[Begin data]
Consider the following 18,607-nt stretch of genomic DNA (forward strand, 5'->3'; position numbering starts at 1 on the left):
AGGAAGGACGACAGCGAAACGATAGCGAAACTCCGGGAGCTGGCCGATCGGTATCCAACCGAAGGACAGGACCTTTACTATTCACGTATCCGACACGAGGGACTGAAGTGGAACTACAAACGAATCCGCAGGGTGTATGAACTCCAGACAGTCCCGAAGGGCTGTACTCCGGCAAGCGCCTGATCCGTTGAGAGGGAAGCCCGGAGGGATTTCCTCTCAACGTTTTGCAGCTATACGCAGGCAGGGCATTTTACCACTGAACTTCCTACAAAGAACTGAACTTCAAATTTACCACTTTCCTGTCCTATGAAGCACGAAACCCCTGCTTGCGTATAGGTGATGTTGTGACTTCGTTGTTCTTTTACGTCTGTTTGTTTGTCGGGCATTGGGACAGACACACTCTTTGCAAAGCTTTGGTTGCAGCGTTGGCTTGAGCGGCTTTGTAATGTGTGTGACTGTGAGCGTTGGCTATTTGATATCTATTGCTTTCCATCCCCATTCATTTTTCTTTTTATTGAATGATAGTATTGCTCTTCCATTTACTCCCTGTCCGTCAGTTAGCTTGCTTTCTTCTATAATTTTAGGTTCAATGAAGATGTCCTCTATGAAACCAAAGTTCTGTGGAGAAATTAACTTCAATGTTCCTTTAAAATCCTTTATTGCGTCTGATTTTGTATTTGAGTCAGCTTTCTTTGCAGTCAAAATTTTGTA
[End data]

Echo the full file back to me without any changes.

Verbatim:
Consider the following 18,607-nt stretch of genomic DNA (forward strand, 5'->3'; position numbering starts at 1 on the left):
AGGAAGGACGACAGCGAAACGATAGCGAAACTCCGGGAGCTGGCCGATCGGTATCCAACCGAAGGACAGGACCTTTACTATTCACGTATCCGACACGAGGGACTGAAGTGGAACTACAAACGAATCCGCAGGGTGTATGAACTCCAGACAGTCCCGAAGGGCTGTACTCCGGCAAGCGCCTGATCCGTTGAGAGGGAAGCCCGGAGGGATTTCCTCTCAACGTTTTGCAGCTATACGCAGGCAGGGCATTTTACCACTGAACTTCCTACAAAGAACTGAACTTCAAATTTACCACTTTCCTGTCCTATGAAGCACGAAACCCCTGCTTGCGTATAGGTGATGTTGTGACTTCGTTGTTCTTTTACGTCTGTTTGTTTGTCGGGCATTGGGACAGACACACTCTTTGCAAAGCTTTGGTTGCAGCGTTGGCTTGAGCGGCTTTGTAATGTGTGTGACTGTGAGCGTTGGCTATTTGATATCTATTGCTTTCCATCCCCATTCATTTTTCTTTTTATTGAATGATAGTATTGCTCTTCCATTTACTCCCTGTCCGTCAGTTAGCTTGCTTTCTTCTATAATTTTAGGTTCAATGAAGATGTCCTCTATGAAACCAAAGTTCTGTGGAGAAATTAACTTCAATGTTCCTTTAAAATCCTTTATTGCGTCTGATTTTGTATTTGAGTCAGCTTTCTTTGCAGTCAAAATTTTGTA